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The RHS and VRHS classifications have always had a problem with early-type galaxies:

  1. the En classification has no physical significance, unlike the stage classification for spirals;

  2. the properties of S0s do not support the idea of them being a transition class between ellipticals and Sa, SBa galaxies (van den Bergh 1976, 1998).

Van den Bergh (1976) challenged the tuning fork by following the suggestion of Spitzer & Baade (1951; also Baade 1963) that S0s probably form a sequence parallel to spirals, rather than being in the juncture of the tuning fork between ellipticals and spirals. In a revised classification, van den Bergh proposed that S0s be classified as a sequence S0a - S0b - S0c parallel to the regular Hubble spiral sequence classification Sa - Sb - Sc (Fig. 19, lower left). In between these two sequences is a sequence of `anemic spirals': Aa - Ab - Ac, meaning spirals whose lower than average star formation rate and dust content implied a deficiency of Hi gas (discussed further in Lecture 4, Section 7). This view of the S0s is called `parallel sequence classification'. Although a reasonable point of view, the van den Bergh sequence did not gain much traction at least in part because of the absence, until recently, of any S0s than might be identified as type S0c.

Several recent studies have provided strong support for the parallel sequence idea:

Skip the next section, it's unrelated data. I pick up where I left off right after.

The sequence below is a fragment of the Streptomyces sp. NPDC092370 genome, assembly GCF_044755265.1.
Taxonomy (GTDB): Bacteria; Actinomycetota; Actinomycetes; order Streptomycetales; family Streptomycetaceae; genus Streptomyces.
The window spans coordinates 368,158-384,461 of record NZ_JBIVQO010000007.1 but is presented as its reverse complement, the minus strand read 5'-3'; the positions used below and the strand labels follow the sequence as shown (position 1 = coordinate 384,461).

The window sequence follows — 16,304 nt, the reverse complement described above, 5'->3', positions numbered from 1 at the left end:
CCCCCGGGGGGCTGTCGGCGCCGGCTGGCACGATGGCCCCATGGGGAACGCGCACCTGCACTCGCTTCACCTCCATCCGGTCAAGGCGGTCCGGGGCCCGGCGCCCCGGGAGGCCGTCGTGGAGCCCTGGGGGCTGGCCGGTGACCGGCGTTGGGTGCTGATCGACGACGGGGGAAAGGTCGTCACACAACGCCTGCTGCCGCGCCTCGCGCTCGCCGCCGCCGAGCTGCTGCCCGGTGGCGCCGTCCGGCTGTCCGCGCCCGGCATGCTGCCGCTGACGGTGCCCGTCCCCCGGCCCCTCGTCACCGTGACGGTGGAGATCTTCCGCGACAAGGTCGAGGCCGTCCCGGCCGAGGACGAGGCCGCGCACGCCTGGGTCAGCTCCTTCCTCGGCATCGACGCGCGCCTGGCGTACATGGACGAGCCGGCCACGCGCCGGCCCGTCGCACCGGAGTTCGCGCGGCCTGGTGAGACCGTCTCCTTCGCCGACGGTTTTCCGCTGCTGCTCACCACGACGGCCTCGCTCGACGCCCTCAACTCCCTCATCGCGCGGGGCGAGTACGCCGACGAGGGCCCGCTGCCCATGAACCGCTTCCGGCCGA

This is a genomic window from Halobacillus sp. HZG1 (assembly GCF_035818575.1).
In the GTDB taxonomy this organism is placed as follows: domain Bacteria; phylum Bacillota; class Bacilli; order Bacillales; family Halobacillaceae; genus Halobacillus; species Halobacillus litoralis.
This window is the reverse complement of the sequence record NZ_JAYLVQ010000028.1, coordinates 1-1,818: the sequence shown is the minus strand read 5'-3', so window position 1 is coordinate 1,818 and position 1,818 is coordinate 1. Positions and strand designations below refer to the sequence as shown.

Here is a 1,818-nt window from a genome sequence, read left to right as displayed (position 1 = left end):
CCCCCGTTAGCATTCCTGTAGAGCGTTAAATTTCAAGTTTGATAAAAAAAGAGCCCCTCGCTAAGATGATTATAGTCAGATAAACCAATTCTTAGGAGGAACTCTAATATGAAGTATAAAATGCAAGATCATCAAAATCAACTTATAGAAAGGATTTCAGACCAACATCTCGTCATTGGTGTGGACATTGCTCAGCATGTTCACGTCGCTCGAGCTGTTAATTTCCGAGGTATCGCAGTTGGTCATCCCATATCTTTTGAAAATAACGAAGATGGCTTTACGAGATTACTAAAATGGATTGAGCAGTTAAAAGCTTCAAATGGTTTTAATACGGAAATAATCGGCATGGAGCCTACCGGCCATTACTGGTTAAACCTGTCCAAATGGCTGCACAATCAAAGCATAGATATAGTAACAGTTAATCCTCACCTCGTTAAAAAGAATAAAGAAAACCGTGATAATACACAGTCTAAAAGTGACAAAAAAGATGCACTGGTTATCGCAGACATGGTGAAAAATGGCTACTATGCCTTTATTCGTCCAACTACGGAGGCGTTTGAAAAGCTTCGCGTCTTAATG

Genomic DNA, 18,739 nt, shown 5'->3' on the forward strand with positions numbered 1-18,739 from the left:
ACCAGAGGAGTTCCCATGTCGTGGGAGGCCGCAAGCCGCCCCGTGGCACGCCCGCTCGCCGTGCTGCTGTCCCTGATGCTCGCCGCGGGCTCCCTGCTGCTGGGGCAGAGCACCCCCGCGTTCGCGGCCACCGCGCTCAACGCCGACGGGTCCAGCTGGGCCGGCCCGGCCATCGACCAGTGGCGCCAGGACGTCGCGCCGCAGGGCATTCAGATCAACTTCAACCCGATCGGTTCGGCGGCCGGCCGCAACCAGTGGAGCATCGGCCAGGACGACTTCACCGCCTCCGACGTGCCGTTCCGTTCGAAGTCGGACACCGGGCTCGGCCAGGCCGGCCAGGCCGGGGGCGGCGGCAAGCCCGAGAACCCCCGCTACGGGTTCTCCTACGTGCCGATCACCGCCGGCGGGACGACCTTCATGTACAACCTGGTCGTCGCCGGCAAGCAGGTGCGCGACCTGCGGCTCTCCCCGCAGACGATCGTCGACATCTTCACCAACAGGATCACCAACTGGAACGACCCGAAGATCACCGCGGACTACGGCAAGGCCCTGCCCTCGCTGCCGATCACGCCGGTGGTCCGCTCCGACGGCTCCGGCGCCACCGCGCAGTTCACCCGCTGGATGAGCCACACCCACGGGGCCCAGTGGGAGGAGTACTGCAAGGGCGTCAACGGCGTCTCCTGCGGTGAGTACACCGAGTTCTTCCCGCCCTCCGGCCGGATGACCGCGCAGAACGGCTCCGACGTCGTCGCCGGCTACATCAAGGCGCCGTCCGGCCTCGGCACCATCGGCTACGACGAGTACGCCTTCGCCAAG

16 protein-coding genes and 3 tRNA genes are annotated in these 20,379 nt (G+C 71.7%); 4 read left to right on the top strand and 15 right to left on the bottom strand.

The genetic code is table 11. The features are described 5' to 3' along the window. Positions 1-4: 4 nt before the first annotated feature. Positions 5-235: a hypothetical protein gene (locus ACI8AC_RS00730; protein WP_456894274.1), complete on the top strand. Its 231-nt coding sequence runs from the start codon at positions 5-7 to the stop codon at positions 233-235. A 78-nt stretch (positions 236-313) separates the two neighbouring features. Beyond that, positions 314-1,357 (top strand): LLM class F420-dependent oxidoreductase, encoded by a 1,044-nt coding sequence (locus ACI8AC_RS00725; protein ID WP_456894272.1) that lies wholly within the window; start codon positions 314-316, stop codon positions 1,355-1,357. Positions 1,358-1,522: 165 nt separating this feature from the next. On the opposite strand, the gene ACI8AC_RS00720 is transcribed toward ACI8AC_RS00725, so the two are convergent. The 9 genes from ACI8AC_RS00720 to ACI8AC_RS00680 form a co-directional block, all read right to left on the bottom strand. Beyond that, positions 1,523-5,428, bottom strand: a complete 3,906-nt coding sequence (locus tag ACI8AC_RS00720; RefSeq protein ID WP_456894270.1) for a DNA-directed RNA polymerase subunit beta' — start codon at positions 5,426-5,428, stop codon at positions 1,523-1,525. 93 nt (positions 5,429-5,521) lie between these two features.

1. Kormendy & Bender (2012): Sph galaxies & E galaxy dichotomies; edge-on disks embedded in environmentally modified Sph galaxies; S0c galaxy identified;

  2. Cappellari et al. (2011): ATLAS3D kinematic classifications;

  3. Laurikainen et al. (2011): Near-IR S0 Survey (revised view of S0 bulges and identification of some of the first van den Bergh S0c galaxies).

The problem with the En classification was at least partly solved by Kormendy & Bender (1996) who modified the Hubble E galaxy sequence to distinguish boxy versus disky Es (Fig. 19, upper right). Boxy Es show isophotes that have a negative value of the relative Fourier radius parameter a4 / a (Jedrezjewski 1987), are more luminous, have less rotation, and more velocity dispersion anisotropy than disky Es, which have a positive value of a4 / a. Figure 19 (upper left) shows two extreme examples of boxy and disky Es where the character is evident by eye. The E(b)5 is NGC 7029 while the E(d)5 is NGC 4697.

Figure 19

Figure 19. Two revisions of the Hubble tuning fork by Kormendy & Bender (1996, 2012). The van den Bergh (1976) parallel sequence classification schematic is shown at lower left, and several Sph galaxies are shown at lower right. All three modified tuning forks are reproduced with permission of the authors

Further studies of E galaxies revealed that galaxies classified as dwarf ellipticals in the Virgo cluster are NOT the low-luminosity versions of regular ellipticals (Kormendy 1985; Kormendy et al. 2009). Instead, as we noted in the previous section, dE and dS0 galaxies are the progeny of late-type galaxies. Kormendy & Bender's (2012) reclassification of these objects as Sph galaxies, and their suggested location in parallel sequence classification is shown in Fig. 19, middle. Several examples are shown in Fig. 19, lower right.